How has the coronavirus pandemic impacted Brexit?

Do you remember a time when the biggest thing dividing the British nation was which side of the Brexit debate you sat on? Thanks to Covid-19, we’re more divided than ever. Anyone you meet could be a carrier of the virus, and we’re still shutting ourselves away from one another. OK, the restrictions are lifting, but coronavirus has done a lot to change the way our nation behaves. Although Covid-19 has changed a lot of our plans, the government haven’t changed the date on which Britain will leave the EU. That’s still going ahead on 31st December 2020.

Withdrawal agreement

The government has reached agreement on withdrawal, but they haven’t agreed on a trade deal with EU nations yet. That means there’s still a chance we’ll leave the European Union without a deal. The PM, Boris Johnson, said the UK wouldn’t seek an extension, so is he doing anything to get an agreement in place or his cabinet too occupied with Covid-19?


Setting a deadline is a great way of getting an answer on something, but it also writes you into a corner. Boris Johnson’s bullish negotiations seem to have forced the UK into a corner. The PM was too occupied by the pandemic to negotiate with Europe, so although the UK has been out of the EU since January, he didn’t speak to his counterparts on the continent until the middle of June. There’s talk of “accelerating negotiations”, but that seems to be the PM’s justification for putting off intensive negotiations with the union’s three presidents — Ursula von der Leyen of the European Commission, Charles Michel of the European Council and David Sassoli of the European Parliament – until July. All that was agreed in June was “that new momentum was required.” So, nothing was agreed at all. Well done, chaps.


At the moment, both sides want the other to believe they’re open to a no deal outcome, but that can’t be true. A no deal conclusion would be slightly worse for Britain which sends 40 per cent of its exports to the EU and gets 50 per cent of its imports from the continent, but Europe would also feel the pinch. Without coming to an understanding, the UK could loosen its regulations and lower taxes to make European goods less competitive. The signs are that both sides need to reach a compromise, so fingers are crossed in London and Brussels that negotiators will find common ground.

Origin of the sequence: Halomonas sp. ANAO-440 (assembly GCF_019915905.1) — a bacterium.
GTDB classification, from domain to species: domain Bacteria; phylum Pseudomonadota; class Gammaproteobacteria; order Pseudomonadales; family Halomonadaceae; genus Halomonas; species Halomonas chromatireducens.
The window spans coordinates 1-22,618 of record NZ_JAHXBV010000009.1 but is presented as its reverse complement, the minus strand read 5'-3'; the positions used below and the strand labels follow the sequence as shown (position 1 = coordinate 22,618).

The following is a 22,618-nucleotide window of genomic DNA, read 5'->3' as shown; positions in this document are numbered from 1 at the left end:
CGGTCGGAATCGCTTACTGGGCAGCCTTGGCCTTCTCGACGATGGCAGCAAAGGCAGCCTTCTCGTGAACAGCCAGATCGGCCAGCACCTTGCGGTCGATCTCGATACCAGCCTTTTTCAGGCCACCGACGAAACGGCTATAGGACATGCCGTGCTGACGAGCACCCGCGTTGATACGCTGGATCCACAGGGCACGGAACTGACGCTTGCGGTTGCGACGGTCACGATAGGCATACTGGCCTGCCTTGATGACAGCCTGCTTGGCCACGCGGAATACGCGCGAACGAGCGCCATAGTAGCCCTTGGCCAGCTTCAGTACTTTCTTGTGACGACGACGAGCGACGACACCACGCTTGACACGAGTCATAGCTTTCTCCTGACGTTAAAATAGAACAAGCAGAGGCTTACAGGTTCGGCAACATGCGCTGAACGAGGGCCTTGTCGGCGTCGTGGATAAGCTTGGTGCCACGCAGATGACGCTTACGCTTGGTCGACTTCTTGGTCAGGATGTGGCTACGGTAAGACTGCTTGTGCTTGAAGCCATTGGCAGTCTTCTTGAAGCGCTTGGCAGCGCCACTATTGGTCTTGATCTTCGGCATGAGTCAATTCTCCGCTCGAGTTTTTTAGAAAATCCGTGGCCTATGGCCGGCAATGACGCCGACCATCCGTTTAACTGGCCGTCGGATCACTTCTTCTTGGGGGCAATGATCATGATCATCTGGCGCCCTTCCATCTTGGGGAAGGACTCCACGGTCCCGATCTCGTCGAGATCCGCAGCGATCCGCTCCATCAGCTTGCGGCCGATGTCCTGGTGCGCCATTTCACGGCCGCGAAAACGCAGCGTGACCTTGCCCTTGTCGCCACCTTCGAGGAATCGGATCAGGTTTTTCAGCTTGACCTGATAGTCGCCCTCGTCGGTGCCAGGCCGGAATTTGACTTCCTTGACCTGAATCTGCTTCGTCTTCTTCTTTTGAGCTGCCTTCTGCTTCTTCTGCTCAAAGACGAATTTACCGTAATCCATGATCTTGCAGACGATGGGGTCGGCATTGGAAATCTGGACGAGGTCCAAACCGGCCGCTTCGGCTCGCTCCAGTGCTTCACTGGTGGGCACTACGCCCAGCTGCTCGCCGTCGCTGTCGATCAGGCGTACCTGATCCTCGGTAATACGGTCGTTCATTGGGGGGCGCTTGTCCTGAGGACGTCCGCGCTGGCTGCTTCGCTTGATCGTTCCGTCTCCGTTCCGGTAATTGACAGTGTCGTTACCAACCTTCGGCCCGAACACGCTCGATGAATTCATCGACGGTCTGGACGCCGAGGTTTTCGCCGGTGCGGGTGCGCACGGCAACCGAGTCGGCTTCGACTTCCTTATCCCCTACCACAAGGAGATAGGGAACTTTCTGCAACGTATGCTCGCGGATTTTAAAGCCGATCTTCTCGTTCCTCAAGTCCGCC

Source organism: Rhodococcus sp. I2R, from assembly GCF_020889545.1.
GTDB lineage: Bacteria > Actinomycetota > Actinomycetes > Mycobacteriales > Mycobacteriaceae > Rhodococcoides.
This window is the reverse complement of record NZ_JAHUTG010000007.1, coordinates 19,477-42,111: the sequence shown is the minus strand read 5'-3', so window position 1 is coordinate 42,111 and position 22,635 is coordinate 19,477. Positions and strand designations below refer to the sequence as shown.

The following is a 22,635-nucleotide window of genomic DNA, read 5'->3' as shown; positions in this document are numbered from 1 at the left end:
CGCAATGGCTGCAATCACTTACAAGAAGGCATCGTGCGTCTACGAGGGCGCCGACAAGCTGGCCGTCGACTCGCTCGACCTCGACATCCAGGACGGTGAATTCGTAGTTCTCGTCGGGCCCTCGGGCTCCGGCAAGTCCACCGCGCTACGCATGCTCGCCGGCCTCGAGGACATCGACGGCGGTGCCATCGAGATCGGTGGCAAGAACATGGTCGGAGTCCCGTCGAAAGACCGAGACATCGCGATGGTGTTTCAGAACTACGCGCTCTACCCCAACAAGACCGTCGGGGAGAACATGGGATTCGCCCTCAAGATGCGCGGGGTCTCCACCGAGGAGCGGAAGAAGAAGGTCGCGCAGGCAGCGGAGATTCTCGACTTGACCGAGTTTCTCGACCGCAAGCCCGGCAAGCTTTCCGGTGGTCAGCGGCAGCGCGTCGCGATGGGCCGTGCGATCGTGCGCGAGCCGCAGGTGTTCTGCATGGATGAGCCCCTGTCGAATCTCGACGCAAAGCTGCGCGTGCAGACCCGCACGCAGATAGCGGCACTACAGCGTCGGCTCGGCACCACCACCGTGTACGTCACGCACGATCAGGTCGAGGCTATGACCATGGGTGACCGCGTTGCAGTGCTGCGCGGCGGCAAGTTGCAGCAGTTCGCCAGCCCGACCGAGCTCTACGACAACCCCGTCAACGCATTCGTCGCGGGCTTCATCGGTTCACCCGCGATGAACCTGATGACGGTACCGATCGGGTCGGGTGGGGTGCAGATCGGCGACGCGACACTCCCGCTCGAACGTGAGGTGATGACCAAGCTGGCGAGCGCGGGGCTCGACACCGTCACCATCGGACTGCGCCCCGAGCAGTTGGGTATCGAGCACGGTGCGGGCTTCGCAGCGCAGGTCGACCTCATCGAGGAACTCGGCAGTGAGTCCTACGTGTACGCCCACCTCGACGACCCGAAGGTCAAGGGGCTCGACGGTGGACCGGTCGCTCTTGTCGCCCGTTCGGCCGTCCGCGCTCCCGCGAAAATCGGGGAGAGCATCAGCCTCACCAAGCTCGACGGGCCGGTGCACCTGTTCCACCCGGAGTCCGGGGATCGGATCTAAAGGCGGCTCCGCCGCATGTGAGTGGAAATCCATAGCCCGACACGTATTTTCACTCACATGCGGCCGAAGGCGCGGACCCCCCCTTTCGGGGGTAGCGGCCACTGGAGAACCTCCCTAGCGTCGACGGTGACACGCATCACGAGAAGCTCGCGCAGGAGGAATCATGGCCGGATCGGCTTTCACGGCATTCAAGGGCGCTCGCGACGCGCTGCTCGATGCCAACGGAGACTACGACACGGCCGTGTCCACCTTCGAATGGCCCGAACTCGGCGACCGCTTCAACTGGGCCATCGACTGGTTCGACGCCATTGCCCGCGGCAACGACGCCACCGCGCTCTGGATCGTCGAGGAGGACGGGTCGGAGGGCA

There’s an indication that if no deal is agreed, the UK might back down on its plan to introduce full border checks on goods imported from the EU. Before Covid-19, the UK announced that from 1st January 2021, import controls would be firmly in place. Now ministers are suggesting that the economic impact of coronavirus will make the UK relax that regulation for the foreseeable future.

Cover story

Is the pandemic being used to cover up a no deal Brexit? Is the PM being a lot cleverer than he looks? There’s a chance that the PM’s talk of a no deal exit is not him posturing for a deal. The way coronavirus has reshaped the UK’s economy, with companies creating new supply chains, and re-shoring of some production from abroad could mean that living life without European restrictions is the way to go. Image the UK without the constraints imposed by the EU with its labour and environmental standards and state aid rules. A no deal Brexit could allow Britain to adapt to the brave new world we’ll enter when coronavirus is a thing of the past. If you are a cynic, you might suggest that coronavirus has created an opportunity to hide the loss of growth from a no trade deal under the dramatic drop in GDP caused by coronavirus.

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